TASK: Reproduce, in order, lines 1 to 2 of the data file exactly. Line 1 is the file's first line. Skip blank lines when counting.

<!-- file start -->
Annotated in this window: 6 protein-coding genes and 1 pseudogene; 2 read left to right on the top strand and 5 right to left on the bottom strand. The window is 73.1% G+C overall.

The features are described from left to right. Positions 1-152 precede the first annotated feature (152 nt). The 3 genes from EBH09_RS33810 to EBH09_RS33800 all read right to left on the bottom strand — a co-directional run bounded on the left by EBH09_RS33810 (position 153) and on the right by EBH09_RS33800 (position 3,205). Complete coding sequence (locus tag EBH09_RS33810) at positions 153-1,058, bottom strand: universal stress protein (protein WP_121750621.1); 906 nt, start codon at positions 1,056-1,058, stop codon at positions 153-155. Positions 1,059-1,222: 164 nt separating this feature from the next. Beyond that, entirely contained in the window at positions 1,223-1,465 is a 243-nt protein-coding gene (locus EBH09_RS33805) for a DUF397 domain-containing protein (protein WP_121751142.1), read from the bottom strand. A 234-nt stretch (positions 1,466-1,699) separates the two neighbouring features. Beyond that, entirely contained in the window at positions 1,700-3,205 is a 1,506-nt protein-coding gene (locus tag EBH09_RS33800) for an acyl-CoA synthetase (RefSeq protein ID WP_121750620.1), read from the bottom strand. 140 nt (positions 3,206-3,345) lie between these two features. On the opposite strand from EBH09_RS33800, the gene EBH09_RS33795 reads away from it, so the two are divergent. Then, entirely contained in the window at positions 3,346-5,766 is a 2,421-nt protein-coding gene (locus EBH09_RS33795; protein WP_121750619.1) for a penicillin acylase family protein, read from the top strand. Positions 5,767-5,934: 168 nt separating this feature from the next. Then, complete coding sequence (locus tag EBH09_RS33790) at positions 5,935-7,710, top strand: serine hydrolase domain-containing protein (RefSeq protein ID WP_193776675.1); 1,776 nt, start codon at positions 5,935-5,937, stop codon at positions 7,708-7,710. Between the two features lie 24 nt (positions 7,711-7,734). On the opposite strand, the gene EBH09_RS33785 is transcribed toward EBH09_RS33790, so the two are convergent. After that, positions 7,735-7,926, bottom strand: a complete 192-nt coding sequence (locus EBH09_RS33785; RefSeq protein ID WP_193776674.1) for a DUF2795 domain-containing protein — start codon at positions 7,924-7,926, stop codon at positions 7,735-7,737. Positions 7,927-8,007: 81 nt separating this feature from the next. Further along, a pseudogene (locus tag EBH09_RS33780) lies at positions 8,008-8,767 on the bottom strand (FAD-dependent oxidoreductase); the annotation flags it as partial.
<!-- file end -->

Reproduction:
Annotated in this window: 6 protein-coding genes and 1 pseudogene; 2 read left to right on the top strand and 5 right to left on the bottom strand. The window is 73.1% G+C overall.

The features are described from left to right. Positions 1-152 precede the first annotated feature (152 nt). The 3 genes from EBH09_RS33810 to EBH09_RS33800 all read right to left on the bottom strand — a co-directional run bounded on the left by EBH09_RS33810 (position 153) and on the right by EBH09_RS33800 (position 3,205). Complete coding sequence (locus tag EBH09_RS33810) at positions 153-1,058, bottom strand: universal stress protein (protein WP_121750621.1); 906 nt, start codon at positions 1,056-1,058, stop codon at positions 153-155. Positions 1,059-1,222: 164 nt separating this feature from the next. Beyond that, entirely contained in the window at positions 1,223-1,465 is a 243-nt protein-coding gene (locus EBH09_RS33805) for a DUF397 domain-containing protein (protein WP_121751142.1), read from the bottom strand. A 234-nt stretch (positions 1,466-1,699) separates the two neighbouring features. Beyond that, entirely contained in the window at positions 1,700-3,205 is a 1,506-nt protein-coding gene (locus tag EBH09_RS33800) for an acyl-CoA synthetase (RefSeq protein ID WP_121750620.1), read from the bottom strand. 140 nt (positions 3,206-3,345) lie between these two features. On the opposite strand from EBH09_RS33800, the gene EBH09_RS33795 reads away from it, so the two are divergent. Then, entirely contained in the window at positions 3,346-5,766 is a 2,421-nt protein-coding gene (locus EBH09_RS33795; protein WP_121750619.1) for a penicillin acylase family protein, read from the top strand. Positions 5,767-5,934: 168 nt separating this feature from the next. Then, complete coding sequence (locus tag EBH09_RS33790) at positions 5,935-7,710, top strand: serine hydrolase domain-containing protein (RefSeq protein ID WP_193776675.1); 1,776 nt, start codon at positions 5,935-5,937, stop codon at positions 7,708-7,710. Between the two features lie 24 nt (positions 7,711-7,734). On the opposite strand, the gene EBH09_RS33785 is transcribed toward EBH09_RS33790, so the two are convergent. After that, positions 7,735-7,926, bottom strand: a complete 192-nt coding sequence (locus EBH09_RS33785; RefSeq protein ID WP_193776674.1) for a DUF2795 domain-containing protein — start codon at positions 7,924-7,926, stop codon at positions 7,735-7,737. Positions 7,927-8,007: 81 nt separating this feature from the next. Further along, a pseudogene (locus tag EBH09_RS33780) lies at positions 8,008-8,767 on the bottom strand (FAD-dependent oxidoreductase); the annotation flags it as partial.